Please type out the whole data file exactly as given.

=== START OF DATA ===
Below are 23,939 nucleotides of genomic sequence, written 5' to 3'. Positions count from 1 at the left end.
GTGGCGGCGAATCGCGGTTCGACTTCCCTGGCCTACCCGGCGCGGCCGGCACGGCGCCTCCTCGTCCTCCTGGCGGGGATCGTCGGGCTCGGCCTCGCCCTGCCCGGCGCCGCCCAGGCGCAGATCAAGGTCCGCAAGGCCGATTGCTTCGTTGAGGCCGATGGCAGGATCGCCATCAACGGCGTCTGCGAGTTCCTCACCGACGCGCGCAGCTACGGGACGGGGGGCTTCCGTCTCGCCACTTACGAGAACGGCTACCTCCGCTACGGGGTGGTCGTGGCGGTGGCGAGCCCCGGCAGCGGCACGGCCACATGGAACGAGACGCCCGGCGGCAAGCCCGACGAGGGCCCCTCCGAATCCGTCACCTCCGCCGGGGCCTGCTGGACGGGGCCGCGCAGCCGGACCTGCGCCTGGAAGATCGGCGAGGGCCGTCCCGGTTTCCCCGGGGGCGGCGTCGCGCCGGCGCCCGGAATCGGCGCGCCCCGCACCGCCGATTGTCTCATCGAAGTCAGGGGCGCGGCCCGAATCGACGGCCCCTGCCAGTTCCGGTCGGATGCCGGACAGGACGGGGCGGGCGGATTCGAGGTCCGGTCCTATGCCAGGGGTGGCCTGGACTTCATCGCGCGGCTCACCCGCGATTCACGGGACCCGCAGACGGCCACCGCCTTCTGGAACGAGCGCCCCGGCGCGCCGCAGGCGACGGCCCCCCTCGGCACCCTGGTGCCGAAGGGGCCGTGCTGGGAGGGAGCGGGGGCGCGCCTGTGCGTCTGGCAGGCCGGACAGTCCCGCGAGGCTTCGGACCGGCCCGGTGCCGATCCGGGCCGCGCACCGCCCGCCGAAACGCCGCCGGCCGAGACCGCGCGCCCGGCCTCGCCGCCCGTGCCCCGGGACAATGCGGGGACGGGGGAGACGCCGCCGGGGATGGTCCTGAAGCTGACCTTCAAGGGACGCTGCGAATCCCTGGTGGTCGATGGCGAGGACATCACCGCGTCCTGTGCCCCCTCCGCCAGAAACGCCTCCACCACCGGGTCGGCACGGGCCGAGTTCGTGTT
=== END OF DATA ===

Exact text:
Below are 23,939 nucleotides of genomic sequence, written 5' to 3'. Positions count from 1 at the left end.
GTGGCGGCGAATCGCGGTTCGACTTCCCTGGCCTACCCGGCGCGGCCGGCACGGCGCCTCCTCGTCCTCCTGGCGGGGATCGTCGGGCTCGGCCTCGCCCTGCCCGGCGCCGCCCAGGCGCAGATCAAGGTCCGCAAGGCCGATTGCTTCGTTGAGGCCGATGGCAGGATCGCCATCAACGGCGTCTGCGAGTTCCTCACCGACGCGCGCAGCTACGGGACGGGGGGCTTCCGTCTCGCCACTTACGAGAACGGCTACCTCCGCTACGGGGTGGTCGTGGCGGTGGCGAGCCCCGGCAGCGGCACGGCCACATGGAACGAGACGCCCGGCGGCAAGCCCGACGAGGGCCCCTCCGAATCCGTCACCTCCGCCGGGGCCTGCTGGACGGGGCCGCGCAGCCGGACCTGCGCCTGGAAGATCGGCGAGGGCCGTCCCGGTTTCCCCGGGGGCGGCGTCGCGCCGGCGCCCGGAATCGGCGCGCCCCGCACCGCCGATTGTCTCATCGAAGTCAGGGGCGCGGCCCGAATCGACGGCCCCTGCCAGTTCCGGTCGGATGCCGGACAGGACGGGGCGGGCGGATTCGAGGTCCGGTCCTATGCCAGGGGTGGCCTGGACTTCATCGCGCGGCTCACCCGCGATTCACGGGACCCGCAGACGGCCACCGCCTTCTGGAACGAGCGCCCCGGCGCGCCGCAGGCGACGGCCCCCCTCGGCACCCTGGTGCCGAAGGGGCCGTGCTGGGAGGGAGCGGGGGCGCGCCTGTGCGTCTGGCAGGCCGGACAGTCCCGCGAGGCTTCGGACCGGCCCGGTGCCGATCCGGGCCGCGCACCGCCCGCCGAAACGCCGCCGGCCGAGACCGCGCGCCCGGCCTCGCCGCCCGTGCCCCGGGACAATGCGGGGACGGGGGAGACGCCGCCGGGGATGGTCCTGAAGCTGACCTTCAAGGGACGCTGCGAATCCCTGGTGGTCGATGGCGAGGACATCACCGCGTCCTGTGCCCCCTCCGCCAGAAACGCCTCCACCACCGGGTCGGCACGGGCCGAGTTCGTGTT